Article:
The reduced asset and resource burden may be negatively offset by issues such as a loss of service quality or supply chain agility, increased operational costs, or other matters which might have been more easily avoided with insourced logistics.

Again, this is not to say that resource or asset reduction can’t be benefits gained through logistics outsourcing. However, it’s not a good idea to consider them as such in isolation from all the other factors that make outsourced operations suitable for some companies but not for others.

 

What About Insourcing for All the Wrong Reasons?

 

It’s time to introduce a little balance to this discussion, perhaps, because while some companies might lean too much on a single justification for outsourcing, others spurn the idea for reasons that can be just as inappropriate. By doing so, they may miss out on potentially vast opportunities for business improvement.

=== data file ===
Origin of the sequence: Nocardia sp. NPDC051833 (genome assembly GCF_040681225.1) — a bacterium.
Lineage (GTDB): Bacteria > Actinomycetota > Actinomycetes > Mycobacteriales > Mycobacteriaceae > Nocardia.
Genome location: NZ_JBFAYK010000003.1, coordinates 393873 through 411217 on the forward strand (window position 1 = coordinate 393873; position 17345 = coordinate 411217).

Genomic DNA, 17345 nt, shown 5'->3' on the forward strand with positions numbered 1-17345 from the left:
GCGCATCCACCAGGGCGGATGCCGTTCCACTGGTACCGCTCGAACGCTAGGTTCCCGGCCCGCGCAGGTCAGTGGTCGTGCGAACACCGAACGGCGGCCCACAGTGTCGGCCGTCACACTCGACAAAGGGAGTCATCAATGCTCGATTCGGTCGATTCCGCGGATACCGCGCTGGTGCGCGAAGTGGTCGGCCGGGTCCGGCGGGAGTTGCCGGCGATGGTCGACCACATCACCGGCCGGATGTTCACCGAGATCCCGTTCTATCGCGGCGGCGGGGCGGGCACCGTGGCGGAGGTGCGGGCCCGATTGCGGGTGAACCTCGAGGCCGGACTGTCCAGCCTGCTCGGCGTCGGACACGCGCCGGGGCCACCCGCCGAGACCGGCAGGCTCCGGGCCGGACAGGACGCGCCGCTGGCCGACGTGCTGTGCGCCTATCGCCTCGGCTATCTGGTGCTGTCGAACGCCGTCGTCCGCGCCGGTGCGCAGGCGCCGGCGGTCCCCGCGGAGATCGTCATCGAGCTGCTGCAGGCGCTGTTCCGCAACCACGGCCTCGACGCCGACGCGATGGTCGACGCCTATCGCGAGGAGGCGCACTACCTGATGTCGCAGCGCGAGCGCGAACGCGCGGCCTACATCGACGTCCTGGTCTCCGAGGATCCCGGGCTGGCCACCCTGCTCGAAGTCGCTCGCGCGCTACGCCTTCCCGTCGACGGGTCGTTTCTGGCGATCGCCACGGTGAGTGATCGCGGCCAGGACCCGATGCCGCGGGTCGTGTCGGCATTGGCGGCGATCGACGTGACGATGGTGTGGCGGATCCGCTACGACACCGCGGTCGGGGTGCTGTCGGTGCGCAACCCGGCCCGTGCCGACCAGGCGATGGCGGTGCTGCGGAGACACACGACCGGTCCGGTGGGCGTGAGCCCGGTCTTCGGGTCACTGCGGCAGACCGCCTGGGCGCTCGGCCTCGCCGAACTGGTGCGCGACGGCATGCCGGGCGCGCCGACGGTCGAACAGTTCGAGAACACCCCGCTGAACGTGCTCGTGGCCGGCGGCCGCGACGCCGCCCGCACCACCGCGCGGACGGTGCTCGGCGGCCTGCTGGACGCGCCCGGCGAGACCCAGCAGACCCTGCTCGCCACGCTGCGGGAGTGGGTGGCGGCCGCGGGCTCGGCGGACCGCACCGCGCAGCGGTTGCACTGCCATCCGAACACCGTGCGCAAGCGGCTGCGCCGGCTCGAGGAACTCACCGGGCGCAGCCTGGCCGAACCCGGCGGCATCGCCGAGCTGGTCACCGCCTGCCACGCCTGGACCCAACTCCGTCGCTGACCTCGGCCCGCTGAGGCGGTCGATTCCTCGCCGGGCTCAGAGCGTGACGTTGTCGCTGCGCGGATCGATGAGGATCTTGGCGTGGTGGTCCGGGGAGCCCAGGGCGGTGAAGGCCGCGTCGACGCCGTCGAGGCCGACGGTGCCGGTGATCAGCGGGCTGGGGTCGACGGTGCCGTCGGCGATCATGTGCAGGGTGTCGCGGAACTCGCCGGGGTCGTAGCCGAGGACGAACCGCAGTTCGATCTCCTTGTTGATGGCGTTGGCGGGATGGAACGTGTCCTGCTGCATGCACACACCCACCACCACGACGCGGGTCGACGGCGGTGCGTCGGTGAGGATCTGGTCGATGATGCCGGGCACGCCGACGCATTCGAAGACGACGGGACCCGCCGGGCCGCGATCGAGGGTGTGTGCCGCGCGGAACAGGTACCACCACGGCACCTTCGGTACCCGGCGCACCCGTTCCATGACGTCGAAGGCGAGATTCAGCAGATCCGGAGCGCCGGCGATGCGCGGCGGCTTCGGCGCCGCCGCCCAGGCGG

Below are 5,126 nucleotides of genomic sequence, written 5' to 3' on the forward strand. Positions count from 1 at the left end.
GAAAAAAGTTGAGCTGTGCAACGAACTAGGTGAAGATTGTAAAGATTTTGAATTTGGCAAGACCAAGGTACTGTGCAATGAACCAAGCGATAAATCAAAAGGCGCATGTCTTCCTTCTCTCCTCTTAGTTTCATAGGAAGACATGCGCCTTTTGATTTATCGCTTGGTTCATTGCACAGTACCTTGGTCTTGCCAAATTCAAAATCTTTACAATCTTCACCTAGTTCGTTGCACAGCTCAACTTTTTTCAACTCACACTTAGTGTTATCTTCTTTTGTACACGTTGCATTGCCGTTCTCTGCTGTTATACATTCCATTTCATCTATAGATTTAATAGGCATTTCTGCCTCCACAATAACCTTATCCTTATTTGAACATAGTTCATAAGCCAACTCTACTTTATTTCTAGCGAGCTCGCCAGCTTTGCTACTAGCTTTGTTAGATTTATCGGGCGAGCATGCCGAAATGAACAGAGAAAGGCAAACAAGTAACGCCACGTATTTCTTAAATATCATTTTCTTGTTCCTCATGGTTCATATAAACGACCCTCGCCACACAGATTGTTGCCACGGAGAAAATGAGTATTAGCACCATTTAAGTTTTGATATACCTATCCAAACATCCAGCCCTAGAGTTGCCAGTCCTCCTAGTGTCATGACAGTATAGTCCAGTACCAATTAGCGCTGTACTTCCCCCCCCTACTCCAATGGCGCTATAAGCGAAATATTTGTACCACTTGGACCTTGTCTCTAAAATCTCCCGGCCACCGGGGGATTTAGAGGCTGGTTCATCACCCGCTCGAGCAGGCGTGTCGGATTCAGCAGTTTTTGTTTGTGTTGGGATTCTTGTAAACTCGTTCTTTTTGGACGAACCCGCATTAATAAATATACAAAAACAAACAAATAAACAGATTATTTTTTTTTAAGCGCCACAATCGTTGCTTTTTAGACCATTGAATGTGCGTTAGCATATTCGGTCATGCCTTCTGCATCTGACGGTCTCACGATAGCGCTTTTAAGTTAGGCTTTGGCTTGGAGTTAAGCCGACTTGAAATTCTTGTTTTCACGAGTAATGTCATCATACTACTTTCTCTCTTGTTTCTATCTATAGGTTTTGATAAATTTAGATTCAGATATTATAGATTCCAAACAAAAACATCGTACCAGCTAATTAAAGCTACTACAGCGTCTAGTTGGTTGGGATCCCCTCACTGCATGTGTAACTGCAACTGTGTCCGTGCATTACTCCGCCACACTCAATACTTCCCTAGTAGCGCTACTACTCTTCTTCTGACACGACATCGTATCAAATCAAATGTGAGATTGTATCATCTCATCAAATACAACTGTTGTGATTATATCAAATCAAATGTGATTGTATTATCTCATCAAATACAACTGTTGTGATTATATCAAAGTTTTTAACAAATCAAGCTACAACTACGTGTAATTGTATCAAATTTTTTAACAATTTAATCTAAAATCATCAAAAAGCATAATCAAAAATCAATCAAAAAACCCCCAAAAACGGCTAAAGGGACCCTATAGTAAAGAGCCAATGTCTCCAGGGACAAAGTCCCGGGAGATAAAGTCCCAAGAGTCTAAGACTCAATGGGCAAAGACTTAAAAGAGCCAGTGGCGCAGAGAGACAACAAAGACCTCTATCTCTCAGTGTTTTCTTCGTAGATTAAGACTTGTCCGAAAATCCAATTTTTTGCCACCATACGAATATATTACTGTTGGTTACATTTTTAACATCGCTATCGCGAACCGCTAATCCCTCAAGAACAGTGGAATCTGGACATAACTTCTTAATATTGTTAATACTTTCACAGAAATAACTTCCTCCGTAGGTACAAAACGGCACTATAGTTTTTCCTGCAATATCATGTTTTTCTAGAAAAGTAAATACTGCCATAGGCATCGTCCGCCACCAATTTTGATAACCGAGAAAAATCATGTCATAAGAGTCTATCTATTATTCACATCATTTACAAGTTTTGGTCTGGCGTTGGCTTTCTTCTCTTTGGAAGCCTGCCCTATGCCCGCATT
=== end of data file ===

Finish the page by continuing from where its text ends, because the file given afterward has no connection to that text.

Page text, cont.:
We’ve already covered the drawing of assumptions about insourcing/outsourcing cost impacts, and why you should know your costs before you make a decision, so let’s turn our attention to three other examples of flawed reasoning for keeping logistics in-house.

 

1) Insourcing is Best for Customer Service

 

customer service

 

The above assertion is one that often drives enterprises to shy away from the idea of contracting logistics to a 3PL. It’s easy to assume that no external service provider will value your company’s customer service ideals sufficiently or care enough about the service it provides in your name.

Easy it may be, but many times it will be an incorrect assumption. There is no reason why outsourcing should compromise service quality or customer satisfaction, if:

  • The outsourcing project is managed effectively
  • Sufficient due diligence is exercised in partner selection